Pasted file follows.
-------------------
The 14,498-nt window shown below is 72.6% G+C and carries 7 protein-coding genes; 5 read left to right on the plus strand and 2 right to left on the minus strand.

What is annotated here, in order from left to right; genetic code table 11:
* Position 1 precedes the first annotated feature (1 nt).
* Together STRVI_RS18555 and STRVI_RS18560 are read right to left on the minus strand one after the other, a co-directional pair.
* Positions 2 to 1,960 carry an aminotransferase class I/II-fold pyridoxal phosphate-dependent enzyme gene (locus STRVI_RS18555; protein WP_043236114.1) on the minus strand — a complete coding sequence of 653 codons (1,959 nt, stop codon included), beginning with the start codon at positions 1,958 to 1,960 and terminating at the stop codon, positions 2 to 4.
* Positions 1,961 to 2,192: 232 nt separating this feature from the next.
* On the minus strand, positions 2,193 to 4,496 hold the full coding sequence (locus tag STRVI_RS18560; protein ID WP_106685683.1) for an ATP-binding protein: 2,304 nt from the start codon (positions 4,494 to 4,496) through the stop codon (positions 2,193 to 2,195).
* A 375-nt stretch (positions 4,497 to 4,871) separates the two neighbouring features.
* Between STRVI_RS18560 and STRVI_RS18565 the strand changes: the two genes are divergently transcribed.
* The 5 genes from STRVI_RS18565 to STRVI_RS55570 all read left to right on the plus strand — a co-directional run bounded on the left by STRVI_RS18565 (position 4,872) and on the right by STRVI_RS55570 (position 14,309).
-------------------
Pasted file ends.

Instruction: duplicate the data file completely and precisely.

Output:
The 14,498-nt window shown below is 72.6% G+C and carries 7 protein-coding genes; 5 read left to right on the plus strand and 2 right to left on the minus strand.

What is annotated here, in order from left to right; genetic code table 11:
* Position 1 precedes the first annotated feature (1 nt).
* Together STRVI_RS18555 and STRVI_RS18560 are read right to left on the minus strand one after the other, a co-directional pair.
* Positions 2 to 1,960 carry an aminotransferase class I/II-fold pyridoxal phosphate-dependent enzyme gene (locus STRVI_RS18555; protein WP_043236114.1) on the minus strand — a complete coding sequence of 653 codons (1,959 nt, stop codon included), beginning with the start codon at positions 1,958 to 1,960 and terminating at the stop codon, positions 2 to 4.
* Positions 1,961 to 2,192: 232 nt separating this feature from the next.
* On the minus strand, positions 2,193 to 4,496 hold the full coding sequence (locus tag STRVI_RS18560; protein ID WP_106685683.1) for an ATP-binding protein: 2,304 nt from the start codon (positions 4,494 to 4,496) through the stop codon (positions 2,193 to 2,195).
* A 375-nt stretch (positions 4,497 to 4,871) separates the two neighbouring features.
* Between STRVI_RS18560 and STRVI_RS18565 the strand changes: the two genes are divergently transcribed.
* The 5 genes from STRVI_RS18565 to STRVI_RS55570 all read left to right on the plus strand — a co-directional run bounded on the left by STRVI_RS18565 (position 4,872) and on the right by STRVI_RS55570 (position 14,309).